"I like having conversations."
Translation:Me gusta tener conversaciones.
since "conversaciones" is plural shouldn't "gustan" be used in lieu of "gusta"?
You have a nice reasoning, but here, the subject is tener (conversaciones) = having (conversations). It's a verb with its object, so we consider it a singular. If the sentence were I like conversations, then the translation would be Me gustan las conversaciones
Compare: "Me gustan conversaciones" and "me gusta tener conversaciones"
If an infinitive phrase or a singular noun follows "gustar," then it will be "me gusta." If a plural noun follows, it will be "me gustan."
A mí me gustan los colores claros.
Me gusta dibujar los elefantes.
Me gusta vender ropa.
No me gustan las publicidades.
Me gusta sentarme junto a la ventana.
Me gustan las ventanas
Not really. With "gustar", the subject follows the verb. Thus, in "No me gustan las publicidades," "las publicidades" is the subject. Plural subject requires plural verb.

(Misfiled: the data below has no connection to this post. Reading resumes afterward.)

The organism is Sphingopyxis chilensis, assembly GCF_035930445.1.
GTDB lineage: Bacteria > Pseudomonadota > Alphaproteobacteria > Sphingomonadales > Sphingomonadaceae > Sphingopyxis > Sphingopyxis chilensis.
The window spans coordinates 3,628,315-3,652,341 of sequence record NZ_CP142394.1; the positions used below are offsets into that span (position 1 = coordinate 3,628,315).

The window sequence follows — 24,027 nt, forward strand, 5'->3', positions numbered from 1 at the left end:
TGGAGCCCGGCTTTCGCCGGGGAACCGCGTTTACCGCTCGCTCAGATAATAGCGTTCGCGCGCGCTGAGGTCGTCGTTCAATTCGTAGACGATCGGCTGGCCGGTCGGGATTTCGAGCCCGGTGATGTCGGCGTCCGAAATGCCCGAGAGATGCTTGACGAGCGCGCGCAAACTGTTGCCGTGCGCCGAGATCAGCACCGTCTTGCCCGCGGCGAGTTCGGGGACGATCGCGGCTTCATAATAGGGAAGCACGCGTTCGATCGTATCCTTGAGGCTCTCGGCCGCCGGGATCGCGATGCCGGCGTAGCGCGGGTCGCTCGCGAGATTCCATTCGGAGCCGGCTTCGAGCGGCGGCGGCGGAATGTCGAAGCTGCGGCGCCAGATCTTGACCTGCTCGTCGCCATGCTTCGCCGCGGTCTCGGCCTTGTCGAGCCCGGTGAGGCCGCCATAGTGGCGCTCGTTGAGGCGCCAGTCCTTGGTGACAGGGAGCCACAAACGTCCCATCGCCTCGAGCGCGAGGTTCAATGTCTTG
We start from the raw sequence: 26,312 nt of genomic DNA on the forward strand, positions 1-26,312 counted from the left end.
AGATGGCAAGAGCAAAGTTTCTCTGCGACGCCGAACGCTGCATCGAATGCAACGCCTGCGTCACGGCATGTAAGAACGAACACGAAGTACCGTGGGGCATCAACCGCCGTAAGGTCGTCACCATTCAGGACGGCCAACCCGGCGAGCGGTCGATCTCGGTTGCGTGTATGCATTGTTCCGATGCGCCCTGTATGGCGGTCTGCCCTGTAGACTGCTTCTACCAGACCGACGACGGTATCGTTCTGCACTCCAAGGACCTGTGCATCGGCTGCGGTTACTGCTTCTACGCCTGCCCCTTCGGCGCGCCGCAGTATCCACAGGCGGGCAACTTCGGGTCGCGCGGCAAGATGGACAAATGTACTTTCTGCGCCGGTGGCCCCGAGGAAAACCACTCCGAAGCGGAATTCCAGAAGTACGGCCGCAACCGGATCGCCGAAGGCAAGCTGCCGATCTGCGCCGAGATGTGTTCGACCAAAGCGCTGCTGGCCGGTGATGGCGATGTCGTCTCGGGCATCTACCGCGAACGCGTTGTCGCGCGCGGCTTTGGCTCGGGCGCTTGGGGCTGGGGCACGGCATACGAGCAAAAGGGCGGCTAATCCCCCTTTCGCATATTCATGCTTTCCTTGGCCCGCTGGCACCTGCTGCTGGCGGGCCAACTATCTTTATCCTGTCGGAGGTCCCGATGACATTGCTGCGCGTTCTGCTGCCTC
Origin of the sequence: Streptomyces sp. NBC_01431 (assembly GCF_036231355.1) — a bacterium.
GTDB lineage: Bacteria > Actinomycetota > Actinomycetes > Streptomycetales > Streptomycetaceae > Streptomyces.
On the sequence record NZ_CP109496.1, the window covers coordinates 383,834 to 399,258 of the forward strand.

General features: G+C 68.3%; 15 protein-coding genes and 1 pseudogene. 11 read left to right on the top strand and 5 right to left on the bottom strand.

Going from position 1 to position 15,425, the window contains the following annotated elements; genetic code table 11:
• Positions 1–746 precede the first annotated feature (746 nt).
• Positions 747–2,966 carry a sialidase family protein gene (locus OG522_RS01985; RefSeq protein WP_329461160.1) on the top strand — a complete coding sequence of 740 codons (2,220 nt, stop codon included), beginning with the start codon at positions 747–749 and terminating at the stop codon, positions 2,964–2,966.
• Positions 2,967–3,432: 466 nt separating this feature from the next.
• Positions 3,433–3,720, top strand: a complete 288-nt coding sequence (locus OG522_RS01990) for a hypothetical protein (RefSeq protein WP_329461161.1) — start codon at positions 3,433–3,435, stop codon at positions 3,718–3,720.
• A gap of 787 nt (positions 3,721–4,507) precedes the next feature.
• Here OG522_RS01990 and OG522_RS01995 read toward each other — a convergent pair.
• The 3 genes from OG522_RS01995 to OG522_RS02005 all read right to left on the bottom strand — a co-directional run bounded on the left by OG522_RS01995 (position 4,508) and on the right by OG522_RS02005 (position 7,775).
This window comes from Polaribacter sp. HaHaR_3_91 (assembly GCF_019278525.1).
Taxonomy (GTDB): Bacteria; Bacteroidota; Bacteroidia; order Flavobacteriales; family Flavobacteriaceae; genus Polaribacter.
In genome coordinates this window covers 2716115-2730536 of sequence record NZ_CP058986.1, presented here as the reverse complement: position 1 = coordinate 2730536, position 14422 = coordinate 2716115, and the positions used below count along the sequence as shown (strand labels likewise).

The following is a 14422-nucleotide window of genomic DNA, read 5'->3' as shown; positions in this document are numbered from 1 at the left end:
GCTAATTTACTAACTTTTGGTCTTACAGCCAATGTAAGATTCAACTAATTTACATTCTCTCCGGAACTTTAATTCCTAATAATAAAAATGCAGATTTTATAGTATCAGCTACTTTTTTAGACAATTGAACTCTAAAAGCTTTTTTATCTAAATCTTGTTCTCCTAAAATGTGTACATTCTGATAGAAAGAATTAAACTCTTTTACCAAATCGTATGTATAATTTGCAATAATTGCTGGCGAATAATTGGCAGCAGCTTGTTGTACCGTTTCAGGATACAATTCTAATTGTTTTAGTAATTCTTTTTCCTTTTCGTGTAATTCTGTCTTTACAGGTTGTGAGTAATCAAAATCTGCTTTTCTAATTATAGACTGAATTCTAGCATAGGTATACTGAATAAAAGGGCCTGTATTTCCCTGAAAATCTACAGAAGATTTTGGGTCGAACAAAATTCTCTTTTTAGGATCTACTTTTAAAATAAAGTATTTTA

In "Me gusta vender ropa.", "vender ropa" (an infinitive phrase) is the subject. [Technically, 'vender ropa" is, in English, a gerund phrase-- but that gets into the complicated topic of "English gerunds" and "gerundios"].
The same way. Spanish does not differentiate between the English gerund and the infinitive.
howcheng: Yes and no. Except, "I like to have conversations" does not involve an English gerund. "To have" is an infinitive, not a gerund.
On the other hand, "I like HAVING conversations" DOES involve an English gerund." In English, an "ing' form of the verb that is used as a noun is a gerund (or it can be part of a "gerund phrase" used as a noun).
Here, in "I like having conversations, the gerund phrase "having conversations" is uses as a noun as a direct object. (In English)
However, you are correct that "I like to have conversations" would translate as "Me gusta tener conversaciones."